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Sengoku Densyo

Genre: Beat-‘Em-Up Developer: SNK Publisher: Sammy Studios Players: 1-2 Released: 1993

There was a good reason why some gamers in the early 1990s were shelling out big bucks for the Neo Geo AES system, which was just about the same as the Neo Geo MVS machine, from hardware specs to controllers. Most gamers wanted to bring home the lovely Neo Geo titles, but they were expensive, with the system costing around $600 and the games costing around $300 each. So, they went the cheaper route by buying watered-down versions of their favorites on the Genesis. While most of the Genesis ports were just about the same in terms of gameplay, they were missing so many things that made the Neo Geo the arcade powerhouse it was. A Japanese release only for the Mega CD, SNK’s Sengoku Densyo shows that even with CD-ROM technology, you can’t always get arcade-perfect gameplay. Sammy tried to do a good port of Sengoku Densyo on the Mega CD, but the hardware just wasn’t able to provide 100% fun like the original arcade machine.

The gameplay, like just about all beat-’em-ups of the era, is easy to get into but has an interesting gimmick. You have the standard attack button and jump, but the third button is the “change” button. By defeating a mini boss you’ll receive a “fighting spirit.” The fighting spirit can be three things: wolf, samurai, or ninja. Each spirit has its strengths and weaknesses, and it’s wise to use them when you can use their strengths the best. When you receive a spirit, you can change into them by pressing the change button. Being in spirit form does have a time limit, so you must use them fast before changing back to your human form. When the time limit is up, you’ll revert back to your human form until you regain another spirit again later on in the game.

Defeating regular enemies yields different colored weapon orbs floating in the sky. Picking them up allows you to use different weapons, from two-handed swords to fireball attacks. These weapons also have a time limit, so they’ll disappear after a certain amount of time too. If you’re in spirit form, the orbs can give different weapons, depending on the color and which spirit you’re using. This gives the game tons of different weapons you can use depending on the situation.

The visuals in this port are average, for the most part. If you’ve played a lot of the Neo Geo version and then played this on the Mega CD, you’re going to notice tons of animation loss. While the quality in the Mega CD port is decent, the missing animations really hurt the game, and the level of graphical detail has been largely affected. What made the arcade version so great was the atmosphere, and most of it was accomplished by the graphics. Sadly, most the atmosphere in this version is gone, and it makes the game look weak in general.

The audio hasn’t fared much better, and about the only good thing about the sound is the music. Since it’s on CD-ROM, it has arcade perfect music which is actually very good and helps make up for the botched atmosphere, creating a creepy, but drilling setting. The sound effects, on the other hand, are average. As with the graphics, you’re going to notice a good number of missing sound effects. They, as well as the voices, are also of low quality and it’s hard to hear them at times.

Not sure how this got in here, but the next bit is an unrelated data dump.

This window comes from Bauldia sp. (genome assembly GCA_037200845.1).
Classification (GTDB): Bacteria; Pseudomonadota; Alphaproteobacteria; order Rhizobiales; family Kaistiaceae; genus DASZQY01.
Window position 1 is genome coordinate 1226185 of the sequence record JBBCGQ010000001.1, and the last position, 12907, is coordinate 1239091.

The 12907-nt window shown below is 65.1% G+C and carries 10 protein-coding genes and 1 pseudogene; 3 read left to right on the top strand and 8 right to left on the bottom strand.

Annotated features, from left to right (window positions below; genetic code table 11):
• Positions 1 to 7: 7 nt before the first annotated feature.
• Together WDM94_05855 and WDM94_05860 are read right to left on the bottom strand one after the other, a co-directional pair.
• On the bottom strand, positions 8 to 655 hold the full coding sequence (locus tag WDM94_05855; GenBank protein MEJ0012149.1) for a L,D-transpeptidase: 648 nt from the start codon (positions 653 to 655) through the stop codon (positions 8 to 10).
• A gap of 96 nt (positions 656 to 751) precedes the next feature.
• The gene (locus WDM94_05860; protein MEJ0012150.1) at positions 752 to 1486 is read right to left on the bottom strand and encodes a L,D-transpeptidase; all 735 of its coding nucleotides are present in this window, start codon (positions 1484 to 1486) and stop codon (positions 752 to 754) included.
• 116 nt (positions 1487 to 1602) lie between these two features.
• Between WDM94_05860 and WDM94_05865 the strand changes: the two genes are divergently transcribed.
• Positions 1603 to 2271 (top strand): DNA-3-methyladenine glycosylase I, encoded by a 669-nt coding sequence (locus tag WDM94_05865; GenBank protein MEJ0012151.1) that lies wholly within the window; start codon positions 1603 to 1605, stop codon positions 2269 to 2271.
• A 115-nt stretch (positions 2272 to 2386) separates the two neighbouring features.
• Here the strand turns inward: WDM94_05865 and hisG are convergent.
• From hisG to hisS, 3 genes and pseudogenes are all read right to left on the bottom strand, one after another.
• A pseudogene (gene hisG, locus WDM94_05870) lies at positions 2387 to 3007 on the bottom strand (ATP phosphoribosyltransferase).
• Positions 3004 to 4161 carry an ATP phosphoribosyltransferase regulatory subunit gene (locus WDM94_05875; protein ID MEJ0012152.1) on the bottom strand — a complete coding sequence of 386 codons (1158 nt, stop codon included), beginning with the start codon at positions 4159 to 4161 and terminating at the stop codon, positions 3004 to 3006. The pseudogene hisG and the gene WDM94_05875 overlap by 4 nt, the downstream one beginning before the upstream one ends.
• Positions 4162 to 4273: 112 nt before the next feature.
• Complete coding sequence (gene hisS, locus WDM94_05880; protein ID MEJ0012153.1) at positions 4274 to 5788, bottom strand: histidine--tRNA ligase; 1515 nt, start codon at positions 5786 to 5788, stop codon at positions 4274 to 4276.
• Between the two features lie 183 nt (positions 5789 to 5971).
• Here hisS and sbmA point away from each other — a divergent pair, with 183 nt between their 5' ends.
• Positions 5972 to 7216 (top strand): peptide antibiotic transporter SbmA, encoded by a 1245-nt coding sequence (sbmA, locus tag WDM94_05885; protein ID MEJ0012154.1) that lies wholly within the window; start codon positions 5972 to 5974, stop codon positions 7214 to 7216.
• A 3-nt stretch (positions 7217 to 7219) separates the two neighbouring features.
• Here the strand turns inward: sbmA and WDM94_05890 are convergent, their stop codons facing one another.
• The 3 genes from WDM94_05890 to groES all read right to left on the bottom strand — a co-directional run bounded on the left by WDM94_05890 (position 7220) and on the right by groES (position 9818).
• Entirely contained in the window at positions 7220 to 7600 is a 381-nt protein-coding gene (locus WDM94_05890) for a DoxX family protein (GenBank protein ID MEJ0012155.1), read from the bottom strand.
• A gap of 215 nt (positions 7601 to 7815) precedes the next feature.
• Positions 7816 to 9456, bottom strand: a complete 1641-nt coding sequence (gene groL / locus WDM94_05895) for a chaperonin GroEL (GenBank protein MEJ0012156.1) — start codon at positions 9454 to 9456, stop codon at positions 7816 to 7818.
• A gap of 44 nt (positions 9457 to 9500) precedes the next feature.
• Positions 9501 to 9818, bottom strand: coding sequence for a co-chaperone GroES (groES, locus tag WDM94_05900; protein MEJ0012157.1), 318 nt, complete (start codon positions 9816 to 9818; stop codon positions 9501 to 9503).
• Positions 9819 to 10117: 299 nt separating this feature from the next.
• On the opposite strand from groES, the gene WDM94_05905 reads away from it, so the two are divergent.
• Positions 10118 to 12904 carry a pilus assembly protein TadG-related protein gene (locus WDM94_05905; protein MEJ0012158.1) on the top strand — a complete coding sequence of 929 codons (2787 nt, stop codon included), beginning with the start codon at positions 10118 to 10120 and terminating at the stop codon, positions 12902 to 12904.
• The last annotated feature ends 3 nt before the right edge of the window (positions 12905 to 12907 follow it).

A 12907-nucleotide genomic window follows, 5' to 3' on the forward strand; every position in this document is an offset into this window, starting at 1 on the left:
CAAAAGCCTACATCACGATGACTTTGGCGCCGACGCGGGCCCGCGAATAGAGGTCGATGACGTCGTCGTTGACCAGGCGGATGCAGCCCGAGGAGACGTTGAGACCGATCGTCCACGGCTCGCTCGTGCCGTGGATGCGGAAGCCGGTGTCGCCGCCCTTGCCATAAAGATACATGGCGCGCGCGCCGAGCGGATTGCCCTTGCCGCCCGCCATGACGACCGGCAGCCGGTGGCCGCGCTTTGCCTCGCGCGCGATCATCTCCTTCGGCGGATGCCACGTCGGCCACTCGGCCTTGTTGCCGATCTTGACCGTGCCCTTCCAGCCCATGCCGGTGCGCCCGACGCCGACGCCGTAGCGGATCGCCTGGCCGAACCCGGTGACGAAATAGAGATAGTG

Perhaps the biggest flaw in Sengoku Densyo is the loading times during the levels. Throughout the game, you’re going to be teleported back and forth from Earth to a Japanese-style sprit world full of evil. Teleporting happens frequently during the levels and each time you’re teleported the Mega CD has to load the information. After a little while this becomes annoying and, in the end, makes you want to run back to the Neo Geo machine.

Now, it’s true that beat-’em-ups must have a two-player feature for maximum enjoyment, but the other major flaw with this Mega CD release is that there isn’t one. That’s right, you’re going to playing by yourself without any friends. Sengoku Densyo lets you select one of the two fighters before playing, but both fighters have the same abilities, so this feature is useless. This is rushed programming for the most part, since Final Fight CD (an earlier release) plays just about perfectly with two players.

Mediocre sound and graphics, frequent loading times, and no multi-player option really affects this version of Sengoku Densyo big time. With so many flaws, it’s sad to see a great arcade game being destroyed by seemingly inexperienced programmers. This shows once again that even porting a great game onto the CD-ROM format doesn’t guarantee arcade-perfect gameplay. This rendition is actually an uncommon game in Japan and goes for around $30-$50, but you should spend your money on something much better. If you must own every single Japanese Mega CD software ever made, then buy it; however, if you’re a regular gamer who just wanted to play something other than FMV games or RPGs, stay far away. Sengoku Densyo should be played only on a Neo Geo system where it belongs, end of discussion.

Some screen shots courtesy of Whipassgaming.com.

SCORE: 4 out of 10

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